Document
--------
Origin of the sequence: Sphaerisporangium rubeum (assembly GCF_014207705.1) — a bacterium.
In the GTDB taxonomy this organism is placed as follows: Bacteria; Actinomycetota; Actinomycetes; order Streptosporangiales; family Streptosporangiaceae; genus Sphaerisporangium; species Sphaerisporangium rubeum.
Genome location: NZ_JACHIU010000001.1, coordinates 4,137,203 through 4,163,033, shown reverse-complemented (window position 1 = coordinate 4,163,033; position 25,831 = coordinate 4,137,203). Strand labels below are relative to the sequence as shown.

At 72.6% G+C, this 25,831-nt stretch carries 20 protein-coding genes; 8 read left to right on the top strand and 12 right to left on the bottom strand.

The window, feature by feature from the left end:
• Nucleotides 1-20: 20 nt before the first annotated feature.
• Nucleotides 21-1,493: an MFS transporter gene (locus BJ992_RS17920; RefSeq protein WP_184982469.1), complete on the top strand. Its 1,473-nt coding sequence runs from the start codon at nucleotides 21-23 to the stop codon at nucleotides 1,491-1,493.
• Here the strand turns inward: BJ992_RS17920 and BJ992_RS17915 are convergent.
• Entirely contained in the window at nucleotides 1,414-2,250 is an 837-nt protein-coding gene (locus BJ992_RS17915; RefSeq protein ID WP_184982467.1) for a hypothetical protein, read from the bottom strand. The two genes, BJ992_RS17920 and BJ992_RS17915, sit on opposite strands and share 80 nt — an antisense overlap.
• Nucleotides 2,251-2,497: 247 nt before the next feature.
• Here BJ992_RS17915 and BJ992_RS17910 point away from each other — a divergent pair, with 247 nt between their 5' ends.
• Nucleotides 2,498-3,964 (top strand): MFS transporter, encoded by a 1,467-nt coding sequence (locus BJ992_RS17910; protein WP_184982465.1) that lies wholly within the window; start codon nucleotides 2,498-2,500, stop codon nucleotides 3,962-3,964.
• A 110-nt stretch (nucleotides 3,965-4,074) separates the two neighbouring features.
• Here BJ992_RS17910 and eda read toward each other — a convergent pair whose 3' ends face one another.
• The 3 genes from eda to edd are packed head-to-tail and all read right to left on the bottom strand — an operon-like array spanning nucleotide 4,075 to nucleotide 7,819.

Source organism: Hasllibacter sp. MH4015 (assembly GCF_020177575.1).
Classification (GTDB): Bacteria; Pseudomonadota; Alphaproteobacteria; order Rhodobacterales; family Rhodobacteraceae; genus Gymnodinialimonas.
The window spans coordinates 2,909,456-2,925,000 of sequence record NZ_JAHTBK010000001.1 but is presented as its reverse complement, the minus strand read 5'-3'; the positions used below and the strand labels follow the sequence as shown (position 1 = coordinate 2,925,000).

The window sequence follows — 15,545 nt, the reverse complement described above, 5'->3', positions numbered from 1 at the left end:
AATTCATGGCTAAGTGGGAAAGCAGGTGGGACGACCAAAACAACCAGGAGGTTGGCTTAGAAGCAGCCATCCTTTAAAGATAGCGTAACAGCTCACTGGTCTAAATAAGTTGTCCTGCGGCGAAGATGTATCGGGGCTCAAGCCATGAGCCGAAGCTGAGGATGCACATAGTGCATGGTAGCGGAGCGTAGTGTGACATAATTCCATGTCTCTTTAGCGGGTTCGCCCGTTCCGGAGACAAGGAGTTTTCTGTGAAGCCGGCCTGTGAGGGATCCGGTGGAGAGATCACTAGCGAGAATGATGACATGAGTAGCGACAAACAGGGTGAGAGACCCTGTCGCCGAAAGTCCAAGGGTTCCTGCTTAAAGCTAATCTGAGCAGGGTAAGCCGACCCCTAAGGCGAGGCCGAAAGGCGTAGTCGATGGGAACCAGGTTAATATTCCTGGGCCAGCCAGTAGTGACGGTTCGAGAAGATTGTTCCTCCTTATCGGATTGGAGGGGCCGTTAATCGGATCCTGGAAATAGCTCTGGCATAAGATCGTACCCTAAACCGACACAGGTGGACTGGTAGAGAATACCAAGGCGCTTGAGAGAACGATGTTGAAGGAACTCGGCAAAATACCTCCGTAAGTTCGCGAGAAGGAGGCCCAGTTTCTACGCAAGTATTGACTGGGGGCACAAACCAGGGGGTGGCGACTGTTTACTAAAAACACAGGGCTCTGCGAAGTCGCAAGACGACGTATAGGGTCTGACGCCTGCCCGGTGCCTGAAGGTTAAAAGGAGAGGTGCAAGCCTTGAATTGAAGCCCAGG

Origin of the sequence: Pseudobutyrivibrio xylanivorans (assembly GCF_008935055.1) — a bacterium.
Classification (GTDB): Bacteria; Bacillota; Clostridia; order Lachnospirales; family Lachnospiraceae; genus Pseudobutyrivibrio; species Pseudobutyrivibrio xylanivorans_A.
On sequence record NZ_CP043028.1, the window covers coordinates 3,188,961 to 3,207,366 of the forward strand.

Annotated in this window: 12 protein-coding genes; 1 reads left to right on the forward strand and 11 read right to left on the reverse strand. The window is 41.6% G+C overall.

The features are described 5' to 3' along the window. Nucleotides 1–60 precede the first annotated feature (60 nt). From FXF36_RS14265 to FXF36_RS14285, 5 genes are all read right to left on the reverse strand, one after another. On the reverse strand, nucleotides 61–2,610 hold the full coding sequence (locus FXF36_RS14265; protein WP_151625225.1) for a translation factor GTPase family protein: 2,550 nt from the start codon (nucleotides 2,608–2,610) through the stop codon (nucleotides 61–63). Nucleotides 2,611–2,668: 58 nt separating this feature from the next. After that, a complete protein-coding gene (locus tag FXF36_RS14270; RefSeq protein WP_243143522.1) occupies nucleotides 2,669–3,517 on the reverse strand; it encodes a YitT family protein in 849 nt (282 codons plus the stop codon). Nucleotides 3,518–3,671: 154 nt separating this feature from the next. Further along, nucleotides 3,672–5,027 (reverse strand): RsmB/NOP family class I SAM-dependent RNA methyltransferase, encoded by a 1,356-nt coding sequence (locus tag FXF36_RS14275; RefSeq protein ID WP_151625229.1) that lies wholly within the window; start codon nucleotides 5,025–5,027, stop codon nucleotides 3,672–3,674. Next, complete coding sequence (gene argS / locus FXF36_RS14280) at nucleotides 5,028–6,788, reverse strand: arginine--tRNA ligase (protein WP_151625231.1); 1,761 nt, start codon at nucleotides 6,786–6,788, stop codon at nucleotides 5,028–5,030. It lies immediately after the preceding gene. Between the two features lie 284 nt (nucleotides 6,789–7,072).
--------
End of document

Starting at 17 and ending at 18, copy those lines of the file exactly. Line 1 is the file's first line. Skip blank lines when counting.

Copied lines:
Classification (GTDB): Bacteria; Pseudomonadota; Alphaproteobacteria; order Rhodobacterales; family Rhodobacteraceae; genus Gymnodinialimonas.
The window spans coordinates 2,909,456-2,925,000 of sequence record NZ_JAHTBK010000001.1 but is presented as its reverse complement, the minus strand read 5'-3'; the positions used below and the strand labels follow the sequence as shown (position 1 = coordinate 2,925,000).